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by:slightwv (䄆 Netminder)
ID: 35038900
Cool.

Even though this is closed and if you can remember, please come back and post your findings when you are all done with your testing.

I'd be interested in what you found.  I'm sure other people that might stumble across this question will be as well.
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by:rgn2121
ID: 35069433
Will do...I won't be back to this for awhile, but might be able to try it out in a few weeks.
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by:rgn2121
ID: 35085697
Okay...So I renamed all of my in memory columns to match what I have in Oracle and ordered them the same way.  Using OracleBulkCopy took only slighty longer to upload...maybe 3 hundreths of a second.  I was only measuring the time it took to execute the upload command itself.

Running all the upload code for 60 columns might be closer between the two since the parameter binding required about 300-400 lines of code vs maybe 10 using the bulk copy and creating the arrays for the binding might helps balance them out.

The difference in time is so negligible in my case that the BulkCopy seems the way to go.  The only thing I noticed that I liked about the parameter binding is that the insert errors that were returned were able to return to me column names where as the BulkCopy would return a column index.

The info above is based off of about 4200 rows and 60 columns worth of data.
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by:rgn2121
ID: 35085771
Okay...I went back and timed both routines from the start of the routine to the end of each.  This way I take into account the time to create the arrays.  The parameter binding took 1.39 seconds and the BulkCopy took .69 seconds...this includes opening the connection.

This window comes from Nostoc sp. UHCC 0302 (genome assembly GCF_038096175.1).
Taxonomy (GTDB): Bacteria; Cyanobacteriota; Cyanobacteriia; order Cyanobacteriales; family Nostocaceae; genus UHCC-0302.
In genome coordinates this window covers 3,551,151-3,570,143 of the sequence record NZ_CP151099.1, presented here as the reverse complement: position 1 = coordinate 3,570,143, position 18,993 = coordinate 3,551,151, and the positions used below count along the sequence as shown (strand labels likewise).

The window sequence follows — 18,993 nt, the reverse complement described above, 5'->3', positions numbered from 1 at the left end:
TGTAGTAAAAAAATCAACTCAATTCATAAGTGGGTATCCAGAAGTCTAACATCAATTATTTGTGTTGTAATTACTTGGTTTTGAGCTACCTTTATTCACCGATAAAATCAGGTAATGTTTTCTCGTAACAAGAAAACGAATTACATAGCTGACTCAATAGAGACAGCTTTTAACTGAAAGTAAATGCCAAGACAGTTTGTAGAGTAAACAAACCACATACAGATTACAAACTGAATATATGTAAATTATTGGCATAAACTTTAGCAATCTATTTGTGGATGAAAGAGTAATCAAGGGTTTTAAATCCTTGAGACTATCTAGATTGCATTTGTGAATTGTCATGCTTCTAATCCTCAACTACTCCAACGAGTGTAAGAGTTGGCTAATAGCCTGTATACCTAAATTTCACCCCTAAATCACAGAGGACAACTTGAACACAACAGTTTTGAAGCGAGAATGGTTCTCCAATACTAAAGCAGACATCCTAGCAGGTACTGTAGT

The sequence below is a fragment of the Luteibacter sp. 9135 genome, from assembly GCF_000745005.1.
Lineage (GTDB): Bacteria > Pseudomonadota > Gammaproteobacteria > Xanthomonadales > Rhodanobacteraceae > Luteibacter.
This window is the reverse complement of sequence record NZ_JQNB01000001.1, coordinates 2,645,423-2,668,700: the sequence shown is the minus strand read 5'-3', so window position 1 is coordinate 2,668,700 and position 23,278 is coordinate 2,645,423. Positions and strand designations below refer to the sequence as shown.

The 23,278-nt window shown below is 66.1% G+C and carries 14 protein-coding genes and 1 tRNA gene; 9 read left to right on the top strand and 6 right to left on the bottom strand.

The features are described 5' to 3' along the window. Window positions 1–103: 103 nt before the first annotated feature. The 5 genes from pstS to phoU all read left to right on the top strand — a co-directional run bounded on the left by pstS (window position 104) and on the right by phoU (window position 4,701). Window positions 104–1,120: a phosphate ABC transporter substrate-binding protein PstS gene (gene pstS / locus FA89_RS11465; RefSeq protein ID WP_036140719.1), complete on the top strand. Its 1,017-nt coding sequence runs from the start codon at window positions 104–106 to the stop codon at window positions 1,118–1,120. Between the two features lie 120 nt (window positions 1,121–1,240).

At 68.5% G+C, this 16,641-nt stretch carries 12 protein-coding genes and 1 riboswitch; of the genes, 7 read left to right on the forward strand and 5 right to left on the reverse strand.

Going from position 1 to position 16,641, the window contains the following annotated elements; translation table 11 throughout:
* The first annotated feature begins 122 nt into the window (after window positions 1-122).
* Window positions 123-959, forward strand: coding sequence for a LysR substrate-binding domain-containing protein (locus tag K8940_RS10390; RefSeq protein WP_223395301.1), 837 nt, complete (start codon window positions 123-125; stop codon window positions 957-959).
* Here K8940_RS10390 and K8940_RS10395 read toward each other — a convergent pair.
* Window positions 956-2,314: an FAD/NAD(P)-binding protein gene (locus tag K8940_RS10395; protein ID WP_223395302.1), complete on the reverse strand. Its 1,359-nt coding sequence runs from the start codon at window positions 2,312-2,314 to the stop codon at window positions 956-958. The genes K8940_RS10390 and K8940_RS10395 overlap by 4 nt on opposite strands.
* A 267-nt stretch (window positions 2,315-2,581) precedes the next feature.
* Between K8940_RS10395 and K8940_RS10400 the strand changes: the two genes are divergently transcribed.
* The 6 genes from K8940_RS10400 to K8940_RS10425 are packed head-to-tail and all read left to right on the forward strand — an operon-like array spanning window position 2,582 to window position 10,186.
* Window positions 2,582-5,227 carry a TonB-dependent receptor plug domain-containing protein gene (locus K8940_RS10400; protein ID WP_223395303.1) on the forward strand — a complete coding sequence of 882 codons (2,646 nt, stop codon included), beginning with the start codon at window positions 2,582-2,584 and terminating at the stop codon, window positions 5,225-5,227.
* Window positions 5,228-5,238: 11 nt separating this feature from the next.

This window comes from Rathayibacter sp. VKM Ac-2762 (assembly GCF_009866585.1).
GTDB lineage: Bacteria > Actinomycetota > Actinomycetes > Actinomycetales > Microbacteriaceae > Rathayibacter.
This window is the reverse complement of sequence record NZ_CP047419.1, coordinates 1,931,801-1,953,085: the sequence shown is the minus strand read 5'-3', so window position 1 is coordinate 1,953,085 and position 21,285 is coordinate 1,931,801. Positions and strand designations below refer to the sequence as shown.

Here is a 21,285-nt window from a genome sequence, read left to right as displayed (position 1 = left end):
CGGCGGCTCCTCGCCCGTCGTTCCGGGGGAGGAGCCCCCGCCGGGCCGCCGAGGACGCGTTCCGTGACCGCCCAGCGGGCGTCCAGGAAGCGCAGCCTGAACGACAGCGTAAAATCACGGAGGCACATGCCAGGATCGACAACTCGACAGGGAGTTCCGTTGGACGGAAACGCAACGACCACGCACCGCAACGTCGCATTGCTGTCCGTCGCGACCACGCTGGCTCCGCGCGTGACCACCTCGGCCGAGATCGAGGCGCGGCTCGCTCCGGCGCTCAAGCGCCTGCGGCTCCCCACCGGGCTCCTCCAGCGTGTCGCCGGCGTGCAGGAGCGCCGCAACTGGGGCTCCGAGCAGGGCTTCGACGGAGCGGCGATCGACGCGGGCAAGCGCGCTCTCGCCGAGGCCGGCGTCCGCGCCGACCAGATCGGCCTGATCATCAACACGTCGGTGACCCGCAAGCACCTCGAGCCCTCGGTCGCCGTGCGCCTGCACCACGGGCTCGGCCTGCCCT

I am currently testing the BulkCopy using a BatchSize of 5000.  I have not tested the refcursor method and don't know if I will.
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by:slightwv (䄆 Netminder)
ID: 35085856
Thanks for the updates.

I always way performance against future maintenance.  I've seen very efficient and well running code that would be a nightmare to maintain by anyone else and likely even the developer that wrote it 6 months later.

I will typically sacrifice some performance for more 'readable' code.  Because I KNOW I will have to touch that code later when requirements change and I hate asking myself: Now, why did I do that?
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by:rgn2121
ID: 35085903
HA!  Yeah...I have muttered that statement more than once for sure.
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by:slightwv (䄆 Netminder)
ID: 35086091
lol..  we all have!